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The IBM 3090 series was launched in 1985. Its design took forward instruction pipelining ideas from the late 1970s IBM 3033, extending them in many ways including the provision of optional hardware units and an extended instructions set to perform vector processing. It also took forward and packaging and integration methods from the early 1980s IBM 308x series with faster components and improved power and cooling techniques which enabled the cycle time to be reduced from the 308x's 24 ns to 18.5 ns, and to increase the logical operations that could be handled per cycle.
The 3090 system was available with one, two, four or six processors, each of which could have a Vector Facility. The Atlas Centre 3090 was initially installed as a two-processor system with one Vector Facility, 64 MB of memory plus 128 MB of expanded storage (semiconductor memory used as a logical, slower, extension of main memory). For the duration of the IBM Joint Study Agreement it was expanded to a six processor/six Vector Facility system with 256 MB of memory and 1 GB of expanded storage, and afterwards it was reduced to a four-processor system with one Vector Facility while its workload was being transferred to newer facilites. It was finally closed down in 1995.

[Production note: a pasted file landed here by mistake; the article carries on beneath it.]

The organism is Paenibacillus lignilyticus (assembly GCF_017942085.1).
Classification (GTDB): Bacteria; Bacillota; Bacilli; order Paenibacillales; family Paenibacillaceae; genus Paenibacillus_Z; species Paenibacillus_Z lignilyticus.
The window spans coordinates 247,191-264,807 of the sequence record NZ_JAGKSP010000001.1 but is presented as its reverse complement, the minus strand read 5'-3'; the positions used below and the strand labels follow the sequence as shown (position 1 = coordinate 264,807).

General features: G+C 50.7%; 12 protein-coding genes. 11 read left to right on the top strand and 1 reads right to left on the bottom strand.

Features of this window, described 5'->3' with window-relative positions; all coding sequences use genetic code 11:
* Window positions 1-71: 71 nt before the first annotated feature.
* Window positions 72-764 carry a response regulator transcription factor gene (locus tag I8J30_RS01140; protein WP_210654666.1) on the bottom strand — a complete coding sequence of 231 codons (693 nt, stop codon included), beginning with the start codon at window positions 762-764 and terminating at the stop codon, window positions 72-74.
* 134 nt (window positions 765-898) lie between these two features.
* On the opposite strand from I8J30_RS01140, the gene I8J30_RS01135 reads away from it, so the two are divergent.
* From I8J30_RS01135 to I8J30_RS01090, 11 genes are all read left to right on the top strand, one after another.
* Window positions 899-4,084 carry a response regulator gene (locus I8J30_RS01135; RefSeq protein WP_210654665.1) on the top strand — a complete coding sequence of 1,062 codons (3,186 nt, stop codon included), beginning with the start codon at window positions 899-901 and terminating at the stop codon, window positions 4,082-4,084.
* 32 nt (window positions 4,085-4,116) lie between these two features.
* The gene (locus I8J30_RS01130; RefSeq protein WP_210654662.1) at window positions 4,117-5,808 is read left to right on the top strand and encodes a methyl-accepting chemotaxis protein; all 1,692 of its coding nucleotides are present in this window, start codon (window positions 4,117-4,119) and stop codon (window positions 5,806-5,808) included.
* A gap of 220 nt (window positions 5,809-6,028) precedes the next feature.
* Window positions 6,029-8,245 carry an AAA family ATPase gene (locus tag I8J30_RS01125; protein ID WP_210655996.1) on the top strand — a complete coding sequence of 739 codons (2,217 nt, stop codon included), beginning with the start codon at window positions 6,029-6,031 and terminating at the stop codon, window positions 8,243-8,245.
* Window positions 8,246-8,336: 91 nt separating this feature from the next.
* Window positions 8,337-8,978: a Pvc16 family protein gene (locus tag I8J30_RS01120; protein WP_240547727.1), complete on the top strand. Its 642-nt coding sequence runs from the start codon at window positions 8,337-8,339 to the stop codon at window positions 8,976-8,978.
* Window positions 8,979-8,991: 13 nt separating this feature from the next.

Information on work done under the Joint Study Agreement between RAL and IBM is given in the Supercomputing section.